Retired Numbers

The Gophers have retired only one number. On November 15, 1998, the team retired John Mayasich's number 8. Mayasich, a two-time All-American, played four seasons with the Gophers (1951–1955) and holds team records for goals and points scored both in a game and for a career. Although he was a member of the silver medal 1956 and gold medal 1960 Winter Olympic U.S. hockey teams, he only played professionally briefly, in minor league hockey.[18]

Hobey Baker Award

Four players from the University of Minnesota have won the Hobey Baker Award, awarded annually to "the outstanding collegiate hockey player in the United States." Neal Broten (1978–1981) became the award's first recipient in 1981. Robb Stauber (1986–1989) won the award as a sophomore in 1988, becoming the first goaltender to be so honored. Brian Bonin (1992–1996) won the award in 1996 after nearly winning it the previous season. In 2002, Jordan Leopold (1998–2002) became the first University of Minnesota player to win both the Hobey Baker Award and an NCAA Championship in the same season.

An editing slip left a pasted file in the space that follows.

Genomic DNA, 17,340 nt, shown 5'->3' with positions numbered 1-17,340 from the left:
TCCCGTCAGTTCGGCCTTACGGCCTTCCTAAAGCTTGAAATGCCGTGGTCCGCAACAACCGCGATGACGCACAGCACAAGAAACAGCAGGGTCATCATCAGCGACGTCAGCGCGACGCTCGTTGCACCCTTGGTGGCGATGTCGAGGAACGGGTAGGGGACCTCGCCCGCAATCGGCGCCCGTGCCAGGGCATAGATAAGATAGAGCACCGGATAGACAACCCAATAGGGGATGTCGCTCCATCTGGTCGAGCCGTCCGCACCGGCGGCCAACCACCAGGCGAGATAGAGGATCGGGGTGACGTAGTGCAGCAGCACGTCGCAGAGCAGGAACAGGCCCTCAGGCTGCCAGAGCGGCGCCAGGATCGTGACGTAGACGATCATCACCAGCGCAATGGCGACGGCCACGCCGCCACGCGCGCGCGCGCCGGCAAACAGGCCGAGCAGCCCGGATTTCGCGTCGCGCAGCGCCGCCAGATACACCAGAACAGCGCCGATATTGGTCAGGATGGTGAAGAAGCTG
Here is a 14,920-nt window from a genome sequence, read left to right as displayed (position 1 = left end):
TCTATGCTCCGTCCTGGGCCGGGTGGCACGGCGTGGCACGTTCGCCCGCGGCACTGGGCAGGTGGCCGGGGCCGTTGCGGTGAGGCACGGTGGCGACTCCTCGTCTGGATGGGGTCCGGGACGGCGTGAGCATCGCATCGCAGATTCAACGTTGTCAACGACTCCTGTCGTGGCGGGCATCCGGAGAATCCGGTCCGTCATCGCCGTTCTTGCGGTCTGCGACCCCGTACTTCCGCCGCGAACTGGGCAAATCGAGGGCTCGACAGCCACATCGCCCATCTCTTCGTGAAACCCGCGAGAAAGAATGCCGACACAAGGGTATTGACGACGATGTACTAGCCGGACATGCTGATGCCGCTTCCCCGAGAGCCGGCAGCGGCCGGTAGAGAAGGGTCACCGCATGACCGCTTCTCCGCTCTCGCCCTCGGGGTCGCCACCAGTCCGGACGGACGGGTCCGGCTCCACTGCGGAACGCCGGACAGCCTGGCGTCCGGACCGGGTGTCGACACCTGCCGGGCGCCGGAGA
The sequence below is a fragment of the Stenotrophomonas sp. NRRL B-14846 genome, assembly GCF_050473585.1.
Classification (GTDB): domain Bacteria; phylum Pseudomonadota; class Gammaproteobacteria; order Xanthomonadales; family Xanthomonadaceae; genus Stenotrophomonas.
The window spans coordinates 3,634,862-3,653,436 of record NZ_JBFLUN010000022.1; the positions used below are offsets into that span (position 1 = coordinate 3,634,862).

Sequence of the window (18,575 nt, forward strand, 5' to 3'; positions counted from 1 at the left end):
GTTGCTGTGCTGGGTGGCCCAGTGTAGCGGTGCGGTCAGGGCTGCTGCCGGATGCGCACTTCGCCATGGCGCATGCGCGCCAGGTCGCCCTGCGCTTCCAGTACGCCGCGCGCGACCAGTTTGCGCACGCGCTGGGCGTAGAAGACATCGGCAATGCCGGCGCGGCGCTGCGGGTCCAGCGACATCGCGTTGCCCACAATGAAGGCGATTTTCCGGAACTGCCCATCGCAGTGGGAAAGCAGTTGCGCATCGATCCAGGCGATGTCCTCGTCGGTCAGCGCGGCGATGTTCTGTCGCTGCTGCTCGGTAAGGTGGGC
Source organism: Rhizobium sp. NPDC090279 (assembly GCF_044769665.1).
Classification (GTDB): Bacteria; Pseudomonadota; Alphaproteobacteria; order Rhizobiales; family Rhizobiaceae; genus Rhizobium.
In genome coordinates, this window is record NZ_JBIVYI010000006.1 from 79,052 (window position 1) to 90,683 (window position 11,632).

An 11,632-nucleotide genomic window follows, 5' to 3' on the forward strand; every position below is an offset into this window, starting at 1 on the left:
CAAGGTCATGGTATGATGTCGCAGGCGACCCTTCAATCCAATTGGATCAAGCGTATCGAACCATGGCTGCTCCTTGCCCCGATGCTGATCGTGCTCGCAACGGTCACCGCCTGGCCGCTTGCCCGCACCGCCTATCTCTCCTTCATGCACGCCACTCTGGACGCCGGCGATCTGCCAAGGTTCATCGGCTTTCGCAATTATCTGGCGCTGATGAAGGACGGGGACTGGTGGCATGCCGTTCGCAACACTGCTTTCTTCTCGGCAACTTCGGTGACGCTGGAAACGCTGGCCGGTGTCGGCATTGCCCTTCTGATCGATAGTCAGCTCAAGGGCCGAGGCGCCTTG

Golden Gophers players drafted in the first round of the NHL entry draft

Erik Johnson, Phil Kessel, Thomas Vanek, Blake Wheeler, Kyle Okposo, Erik Rasmussen, Douglas Zmolek, Keith Ballard, Michael Ramsey, Tom Chorske, Nick Leddy, Nick Bjugstad, David Fischer, Jordan Schroeder, Kris Chucko, Patrick White, Brady Skjei, James O'Brien, Jeff Taffe.

Coaches[edit]

In their eighty-five season history, the Gophers have had a total of fourteen head coaches, including three interim coaches. John Mariucci took a one-year leave of absence during the 1955–1956 season to serve as head coach of the U.S. men's hockey team that won the silver medal at the 1956 Winter Olympics.[19] Halfway through the 1971–1972 season, Glen Sonmor left the Gophers to become the general manager and head coach for the Minnesota Fighting Saints of the World Hockey Association.[20] Doug Woog was suspended for two games during the 1996–1997 season for concealing an illegal payment to a former player after his scholarship ended.[21] During this time, assistant head coach Mike Guentzel served as the team's head coach.[22] In 2009, Assistant Coach John Hill coached 2 games while Don Lucia was out for medical reasons.

All-time coaching records[edit]

Tenure Coach Years Record Pct.
1921–22 I. D. MacDonald 1 6–3–1 .650
1922–30 Emil Iverson 8 82–20–11 .774